Calm returns to Tripoli after clashes between militia and the Libyan army


Calm returned to Tripoli on Sunday after clashes between an armed brigade and the land forces of the Libyan National Army contesting control over the capital’s airport late Saturday.

The clashes left three men from the Libyan army dead and one fighter was killed while three others from al-Zintan brigade were wounded.

The gunbattle broke out overnight when armed men in the vehicles of Libya’s new national army tried to take control of Tripoli’s international airport from militia men, the commander of the airport’s security force said on Sunday.

On Sunday, the road leading to the airport was opened.

Who is the culprit?

It was the latest in a series of clashes between the rival militias which, in the absence of a fully-functioning central government, have wielded real power on the streets in Libya since a revolt forced out former leader Muammar Qaddafi.

Mukhtar al-Akhdar, commander of a militia unit from Zintan, south-west of Tripoli, which controls the international airport, told Reuters a convoy of vehicles approached a checkpoint about 3 km from the airport.

He said the armed men in the convoy said they had come to take over security, and a gunfight then broke out.

Meanwhile, an army official Samy Kamuka said the firefight erupted when a group of former rebels of the Zintan brigade clashed with former rebels from Tripoli.

But a fighter from the Zintan brigade said it was members of the national army who attacked his unit near the airport.

“There were clashes between thwars (revolutionaries) from Tripoli and thwars from Zintan (brigade) to take control of the airport,” Kamuka, who works in the administration department, told AFP.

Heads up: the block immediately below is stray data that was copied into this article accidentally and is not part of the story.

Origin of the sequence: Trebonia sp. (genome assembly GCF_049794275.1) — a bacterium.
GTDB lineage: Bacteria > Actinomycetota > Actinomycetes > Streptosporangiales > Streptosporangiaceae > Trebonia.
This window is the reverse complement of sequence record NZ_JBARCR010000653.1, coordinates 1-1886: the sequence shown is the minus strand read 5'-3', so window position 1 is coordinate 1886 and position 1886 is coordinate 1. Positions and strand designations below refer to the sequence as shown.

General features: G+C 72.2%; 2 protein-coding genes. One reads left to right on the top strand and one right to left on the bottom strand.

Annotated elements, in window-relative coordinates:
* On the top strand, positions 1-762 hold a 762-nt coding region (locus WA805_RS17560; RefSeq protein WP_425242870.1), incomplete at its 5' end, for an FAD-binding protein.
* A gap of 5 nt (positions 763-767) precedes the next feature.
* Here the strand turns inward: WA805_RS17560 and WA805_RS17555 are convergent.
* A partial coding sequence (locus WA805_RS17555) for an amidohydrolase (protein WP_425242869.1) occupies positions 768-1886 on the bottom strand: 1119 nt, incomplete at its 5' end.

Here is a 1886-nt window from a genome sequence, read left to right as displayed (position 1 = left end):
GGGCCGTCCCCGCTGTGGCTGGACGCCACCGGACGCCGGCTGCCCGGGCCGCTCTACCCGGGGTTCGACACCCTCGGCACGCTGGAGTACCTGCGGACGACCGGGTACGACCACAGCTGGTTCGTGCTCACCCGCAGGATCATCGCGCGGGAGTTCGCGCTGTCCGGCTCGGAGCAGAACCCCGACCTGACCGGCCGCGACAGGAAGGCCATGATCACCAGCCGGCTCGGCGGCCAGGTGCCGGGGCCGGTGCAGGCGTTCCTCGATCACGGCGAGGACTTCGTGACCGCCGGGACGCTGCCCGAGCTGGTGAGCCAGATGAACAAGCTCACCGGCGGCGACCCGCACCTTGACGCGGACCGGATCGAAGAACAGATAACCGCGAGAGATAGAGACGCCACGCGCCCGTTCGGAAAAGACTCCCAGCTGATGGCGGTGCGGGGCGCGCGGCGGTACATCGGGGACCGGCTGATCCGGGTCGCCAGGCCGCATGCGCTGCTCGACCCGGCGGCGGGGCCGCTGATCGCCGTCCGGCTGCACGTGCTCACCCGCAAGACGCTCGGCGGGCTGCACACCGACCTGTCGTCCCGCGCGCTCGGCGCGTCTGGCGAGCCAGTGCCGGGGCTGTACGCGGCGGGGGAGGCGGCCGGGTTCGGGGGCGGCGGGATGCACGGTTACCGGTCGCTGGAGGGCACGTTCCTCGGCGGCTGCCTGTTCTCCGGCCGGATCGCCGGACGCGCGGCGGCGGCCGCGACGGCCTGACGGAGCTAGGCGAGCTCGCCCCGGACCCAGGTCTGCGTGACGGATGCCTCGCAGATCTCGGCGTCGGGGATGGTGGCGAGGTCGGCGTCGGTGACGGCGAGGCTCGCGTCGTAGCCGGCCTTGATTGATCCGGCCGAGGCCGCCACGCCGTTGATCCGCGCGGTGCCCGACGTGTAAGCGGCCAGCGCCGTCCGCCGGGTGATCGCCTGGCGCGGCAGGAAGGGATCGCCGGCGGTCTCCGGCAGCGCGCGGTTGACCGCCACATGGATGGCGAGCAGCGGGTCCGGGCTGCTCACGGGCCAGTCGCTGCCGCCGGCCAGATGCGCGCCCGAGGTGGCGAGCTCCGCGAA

“The clashes were next to the airport but not in the airport. According to our information, two are wounded,” he said.

According to AFP, the airport is currently under the control of the Zintan brigade whose members are holding toppled leader Muammar Qaddafi’s son Seif al-Islam after having captured him last month.

A member of the Zintan brigade, Abu Bakr al-Ahrash, told an AFP reporter near the airport that “three cars from the national army arrived today at the checkpoint usually manned by Zintan thwars” on the road to the facility.

“They confiscated two pick-up trucks loaded with anti-aircraft guns. They tried to take control of the checkpoint. They wounded two of our fighters and arrested two others,” he said.

Problem of armed militia

Tripoli city council has given militias from other towns until Dec. 20 to return home. The council chief said if they do not meet the deadline, all roads in the city will be blocked, except to defense and interior ministry vehicles.

Most militia leaders have publicly said that they are ready to hand themselves over to central institutions as soon as they receive the order to do so from the NTC.

But the national police and army are only just beginning to function. Some of the militias believe if they withdraw, that will leave a vacuum that will be filled by rival militias, in particular the powerful Islamists.

Tripoli international airport has already been a flashpoint for tensions. Late last month, armed men from Zintan briefly detained Abdel Hakim Belhadj, the Islamist leader of one of Tripoli’s most powerful militias, as he tried to catch a flight.

Militia unit commander Al-Akhdar said his men were authorized to be at the airport. “(We are here) because of orders from the NTC. They gave us a letter asking us to manage the airport and be in charge of its security,” he said.

Meanwhile, other gunmen tried to assassinate head of the Libyan land forces, Khalifa Haftar, on Saturday in a bold daylight attack in Tripoli, setting off hours of intense gun battles along the main highway to the airport. Assailants in Tripoli also attacked one of Libya’s largest military bases.